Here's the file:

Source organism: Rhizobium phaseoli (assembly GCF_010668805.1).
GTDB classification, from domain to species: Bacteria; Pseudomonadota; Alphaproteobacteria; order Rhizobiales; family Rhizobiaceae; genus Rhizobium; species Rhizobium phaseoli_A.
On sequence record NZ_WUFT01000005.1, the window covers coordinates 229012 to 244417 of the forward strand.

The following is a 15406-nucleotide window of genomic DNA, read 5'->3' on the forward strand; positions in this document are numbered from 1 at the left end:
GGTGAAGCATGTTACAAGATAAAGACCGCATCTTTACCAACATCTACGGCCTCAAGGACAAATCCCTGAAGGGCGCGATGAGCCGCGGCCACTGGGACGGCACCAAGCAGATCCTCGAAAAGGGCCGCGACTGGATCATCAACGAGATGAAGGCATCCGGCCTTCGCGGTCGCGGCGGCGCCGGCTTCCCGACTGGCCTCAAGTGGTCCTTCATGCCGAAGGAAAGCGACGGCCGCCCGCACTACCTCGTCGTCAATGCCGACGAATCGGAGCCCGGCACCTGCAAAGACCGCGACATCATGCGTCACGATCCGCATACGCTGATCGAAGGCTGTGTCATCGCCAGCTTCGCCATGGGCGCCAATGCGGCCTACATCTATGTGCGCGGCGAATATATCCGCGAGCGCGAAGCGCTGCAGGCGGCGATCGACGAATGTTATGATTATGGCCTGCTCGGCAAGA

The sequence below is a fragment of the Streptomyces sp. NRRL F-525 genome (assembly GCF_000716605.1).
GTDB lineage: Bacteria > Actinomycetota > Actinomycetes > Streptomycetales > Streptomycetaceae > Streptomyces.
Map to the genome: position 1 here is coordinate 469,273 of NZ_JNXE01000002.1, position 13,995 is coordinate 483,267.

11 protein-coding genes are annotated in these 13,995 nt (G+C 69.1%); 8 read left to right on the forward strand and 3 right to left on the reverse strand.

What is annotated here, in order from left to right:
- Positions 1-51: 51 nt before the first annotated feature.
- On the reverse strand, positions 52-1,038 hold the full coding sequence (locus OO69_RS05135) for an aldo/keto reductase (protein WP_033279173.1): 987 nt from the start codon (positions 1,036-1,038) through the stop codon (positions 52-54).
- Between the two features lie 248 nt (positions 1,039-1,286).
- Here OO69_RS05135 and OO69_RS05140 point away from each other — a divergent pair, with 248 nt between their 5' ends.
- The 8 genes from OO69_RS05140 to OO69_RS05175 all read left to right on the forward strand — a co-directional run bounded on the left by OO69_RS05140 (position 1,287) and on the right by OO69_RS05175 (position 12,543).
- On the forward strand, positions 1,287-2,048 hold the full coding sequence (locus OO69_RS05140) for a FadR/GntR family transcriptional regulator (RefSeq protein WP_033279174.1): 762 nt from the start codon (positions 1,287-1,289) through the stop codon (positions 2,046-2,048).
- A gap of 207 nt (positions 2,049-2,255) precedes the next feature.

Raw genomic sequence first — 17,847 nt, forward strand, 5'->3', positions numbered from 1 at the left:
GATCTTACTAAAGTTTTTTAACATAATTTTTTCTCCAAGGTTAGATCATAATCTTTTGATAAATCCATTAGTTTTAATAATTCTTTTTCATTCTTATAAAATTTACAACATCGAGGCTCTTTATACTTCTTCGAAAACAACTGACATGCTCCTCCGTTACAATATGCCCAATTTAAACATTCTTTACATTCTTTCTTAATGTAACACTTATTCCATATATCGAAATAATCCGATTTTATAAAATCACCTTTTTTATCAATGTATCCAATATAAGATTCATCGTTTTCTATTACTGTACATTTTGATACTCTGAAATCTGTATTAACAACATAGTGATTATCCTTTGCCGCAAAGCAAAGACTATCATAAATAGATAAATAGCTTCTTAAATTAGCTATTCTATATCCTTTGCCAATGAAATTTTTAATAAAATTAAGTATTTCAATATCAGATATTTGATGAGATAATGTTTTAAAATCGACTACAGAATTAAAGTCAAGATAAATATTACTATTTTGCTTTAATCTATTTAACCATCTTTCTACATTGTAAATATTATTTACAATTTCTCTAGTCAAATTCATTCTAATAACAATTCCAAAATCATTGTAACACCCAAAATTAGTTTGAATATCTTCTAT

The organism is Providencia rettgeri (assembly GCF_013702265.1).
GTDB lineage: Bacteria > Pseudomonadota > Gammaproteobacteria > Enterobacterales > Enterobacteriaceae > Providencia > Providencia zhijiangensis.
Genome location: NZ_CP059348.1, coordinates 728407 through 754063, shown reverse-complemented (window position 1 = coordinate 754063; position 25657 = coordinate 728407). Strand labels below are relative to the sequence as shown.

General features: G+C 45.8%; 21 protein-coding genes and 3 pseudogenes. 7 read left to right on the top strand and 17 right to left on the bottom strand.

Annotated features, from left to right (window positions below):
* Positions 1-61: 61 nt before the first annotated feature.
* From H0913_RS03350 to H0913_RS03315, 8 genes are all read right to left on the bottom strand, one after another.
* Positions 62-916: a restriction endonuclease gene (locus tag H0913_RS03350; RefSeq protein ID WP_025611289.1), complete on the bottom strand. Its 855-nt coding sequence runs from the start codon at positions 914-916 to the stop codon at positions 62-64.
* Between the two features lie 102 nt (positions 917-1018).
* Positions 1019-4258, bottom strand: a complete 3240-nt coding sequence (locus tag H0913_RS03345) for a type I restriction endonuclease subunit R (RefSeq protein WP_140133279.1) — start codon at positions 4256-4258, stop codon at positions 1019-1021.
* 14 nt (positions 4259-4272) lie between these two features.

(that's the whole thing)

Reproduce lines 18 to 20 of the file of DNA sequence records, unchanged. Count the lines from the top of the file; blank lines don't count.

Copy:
Raw genomic sequence first — 17,847 nt, forward strand, 5'->3', positions numbered from 1 at the left:
GATCTTACTAAAGTTTTTTAACATAATTTTTTCTCCAAGGTTAGATCATAATCTTTTGATAAATCCATTAGTTTTAATAATTCTTTTTCATTCTTATAAAATTTACAACATCGAGGCTCTTTATACTTCTTCGAAAACAACTGACATGCTCCTCCGTTACAATATGCCCAATTTAAACATTCTTTACATTCTTTCTTAATGTAACACTTATTCCATATATCGAAATAATCCGATTTTATAAAATCACCTTTTTTATCAATGTATCCAATATAAGATTCATCGTTTTCTATTACTGTACATTTTGATACTCTGAAATCTGTATTAACAACATAGTGATTATCCTTTGCCGCAAAGCAAAGACTATCATAAATAGATAAATAGCTTCTTAAATTAGCTATTCTATATCCTTTGCCAATGAAATTTTTAATAAAATTAAGTATTTCAATATCAGATATTTGATGAGATAATGTTTTAAAATCGACTACAGAATTAAAGTCAAGATAAATATTACTATTTTGCTTTAATCTATTTAACCATCTTTCTACATTGTAAATATTATTTACAATTTCTCTAGTCAAATTCATTCTAATAACAATTCCAAAATCATTGTAACACCCAAAATTAGTTTGAATATCTTCTAT

The organism is Providencia rettgeri (assembly GCF_013702265.1).